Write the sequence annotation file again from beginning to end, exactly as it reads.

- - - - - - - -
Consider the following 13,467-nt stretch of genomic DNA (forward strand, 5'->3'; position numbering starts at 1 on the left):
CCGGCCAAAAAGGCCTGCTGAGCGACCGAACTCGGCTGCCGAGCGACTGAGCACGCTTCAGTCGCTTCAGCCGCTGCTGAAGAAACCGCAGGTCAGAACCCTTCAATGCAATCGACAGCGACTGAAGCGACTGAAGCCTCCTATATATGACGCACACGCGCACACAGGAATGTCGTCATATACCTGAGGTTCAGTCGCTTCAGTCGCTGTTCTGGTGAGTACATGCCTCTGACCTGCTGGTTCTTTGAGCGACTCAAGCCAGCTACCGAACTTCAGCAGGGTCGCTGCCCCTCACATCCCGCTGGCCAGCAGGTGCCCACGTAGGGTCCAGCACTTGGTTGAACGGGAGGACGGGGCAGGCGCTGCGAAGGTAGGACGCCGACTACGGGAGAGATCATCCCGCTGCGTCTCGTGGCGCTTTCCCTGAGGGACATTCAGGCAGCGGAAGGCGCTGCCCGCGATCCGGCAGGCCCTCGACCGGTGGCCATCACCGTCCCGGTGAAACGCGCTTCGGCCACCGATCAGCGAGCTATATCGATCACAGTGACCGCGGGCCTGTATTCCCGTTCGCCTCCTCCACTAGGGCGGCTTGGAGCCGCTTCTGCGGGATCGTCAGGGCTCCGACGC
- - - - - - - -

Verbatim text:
Consider the following 13,467-nt stretch of genomic DNA (forward strand, 5'->3'; position numbering starts at 1 on the left):
CCGGCCAAAAAGGCCTGCTGAGCGACCGAACTCGGCTGCCGAGCGACTGAGCACGCTTCAGTCGCTTCAGCCGCTGCTGAAGAAACCGCAGGTCAGAACCCTTCAATGCAATCGACAGCGACTGAAGCGACTGAAGCCTCCTATATATGACGCACACGCGCACACAGGAATGTCGTCATATACCTGAGGTTCAGTCGCTTCAGTCGCTGTTCTGGTGAGTACATGCCTCTGACCTGCTGGTTCTTTGAGCGACTCAAGCCAGCTACCGAACTTCAGCAGGGTCGCTGCCCCTCACATCCCGCTGGCCAGCAGGTGCCCACGTAGGGTCCAGCACTTGGTTGAACGGGAGGACGGGGCAGGCGCTGCGAAGGTAGGACGCCGACTACGGGAGAGATCATCCCGCTGCGTCTCGTGGCGCTTTCCCTGAGGGACATTCAGGCAGCGGAAGGCGCTGCCCGCGATCCGGCAGGCCCTCGACCGGTGGCCATCACCGTCCCGGTGAAACGCGCTTCGGCCACCGATCAGCGAGCTATATCGATCACAGTGACCGCGGGCCTGTATTCCCGTTCGCCTCCTCCACTAGGGCGGCTTGGAGCCGCTTCTGCGGGATCGTCAGGGCTCCGACGC